Designing a Document Strategy
Kevin Craine, MBA, recently published Designing a Document Strategy, a book describing the design process relating to traditional print and digital publishing. The following chapter, entitled "The Co-Existence of Digital and Paper Documents," is an excerpt about the history and future of print publishing:
Forward-looking organizations must tackle the co-existence of digital and paper documents if for no other reason than the current exponential growth of information. More information has been produced in the last 30 years than in the previous 5,000—the entire history of civilization. What's more, that body of information is expected to double in less than five years. With more than 90 percent of corporate information contained in documents, it is clear that whatever the medium, pixels or paper, documents are the currency of the post-20th century Information Age. Information: You've got to be able to find it; you've got to be able to use it; and you've got to be able to keep it. Documents allow us to do all these things.
For most organizations in the Information Age, documents compose much, if not all, of the product they sell or the service they provide. A health insurance company, for example, does not provide diagnosis or treatment, only information about what doctor is available, what coverage is provided and what claims have been paid. For companies such as this, documents are the product—the only tangible evidence of the service provided.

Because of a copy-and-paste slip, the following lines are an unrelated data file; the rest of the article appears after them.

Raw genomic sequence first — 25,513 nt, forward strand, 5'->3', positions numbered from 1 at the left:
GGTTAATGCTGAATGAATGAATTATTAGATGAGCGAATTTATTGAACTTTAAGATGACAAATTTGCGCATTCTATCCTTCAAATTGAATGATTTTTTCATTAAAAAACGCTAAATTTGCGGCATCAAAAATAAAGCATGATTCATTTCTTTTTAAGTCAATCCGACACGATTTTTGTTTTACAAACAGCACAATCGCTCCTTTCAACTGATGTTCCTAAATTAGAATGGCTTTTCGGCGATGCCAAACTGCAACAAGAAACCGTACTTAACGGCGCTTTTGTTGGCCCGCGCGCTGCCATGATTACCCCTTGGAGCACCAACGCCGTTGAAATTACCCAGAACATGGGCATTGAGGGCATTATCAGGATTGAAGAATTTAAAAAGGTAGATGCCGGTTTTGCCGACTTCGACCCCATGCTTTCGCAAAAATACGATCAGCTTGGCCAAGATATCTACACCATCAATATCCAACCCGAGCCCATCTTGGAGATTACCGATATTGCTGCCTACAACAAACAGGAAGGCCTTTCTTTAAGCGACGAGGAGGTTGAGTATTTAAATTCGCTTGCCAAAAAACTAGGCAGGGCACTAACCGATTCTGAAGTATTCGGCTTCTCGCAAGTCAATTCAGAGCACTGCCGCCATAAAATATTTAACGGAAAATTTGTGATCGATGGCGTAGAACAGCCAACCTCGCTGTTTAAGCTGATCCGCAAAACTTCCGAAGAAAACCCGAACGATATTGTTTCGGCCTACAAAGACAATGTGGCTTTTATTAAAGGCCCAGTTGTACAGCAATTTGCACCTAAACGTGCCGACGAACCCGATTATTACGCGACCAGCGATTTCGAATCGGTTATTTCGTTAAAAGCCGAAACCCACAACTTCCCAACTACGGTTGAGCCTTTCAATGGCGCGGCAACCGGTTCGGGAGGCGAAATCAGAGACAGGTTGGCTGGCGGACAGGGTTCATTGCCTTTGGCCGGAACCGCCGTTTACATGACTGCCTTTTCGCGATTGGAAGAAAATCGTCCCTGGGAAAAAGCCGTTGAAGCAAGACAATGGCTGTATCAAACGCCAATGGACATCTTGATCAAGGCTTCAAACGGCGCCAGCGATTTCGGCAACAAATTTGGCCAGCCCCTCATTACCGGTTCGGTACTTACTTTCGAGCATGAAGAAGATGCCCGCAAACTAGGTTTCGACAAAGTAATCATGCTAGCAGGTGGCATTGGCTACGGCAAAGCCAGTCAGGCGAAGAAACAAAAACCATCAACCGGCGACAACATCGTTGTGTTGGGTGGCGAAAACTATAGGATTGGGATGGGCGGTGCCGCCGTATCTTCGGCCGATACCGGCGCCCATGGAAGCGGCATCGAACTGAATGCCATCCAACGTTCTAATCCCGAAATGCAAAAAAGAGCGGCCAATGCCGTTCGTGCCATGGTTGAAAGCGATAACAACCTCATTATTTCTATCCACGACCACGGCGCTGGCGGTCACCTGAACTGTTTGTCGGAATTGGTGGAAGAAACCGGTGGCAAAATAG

Documents are also the keeper of corporate knowledge and the repository of corporate history. Whether printed on paper or displayed on a computer screen, documents are the tools that run a business everyday. They prompt customers to buy and workers to work, and are the beginning and end of corporate workflow.
Using documents strategically means using information strategically
If firms are not effective in managing both digital and paper documents they will be less able to face competitive pressures and changing markets. Companies must have information agility in order to effectively react to dynamic change in their marketplace. Traditionally, change in the marketplace was somewhat predictable; business increased or decreased in a reasonably linear pattern and competitors entered or exited the market in a relatively logical and predictable fashion. Today, however, the economic, technological and societal factors that influence change are moving simultaneously and unpredictably. A document strategy ensures that an organization can find, use and keep information with agility and effectiveness.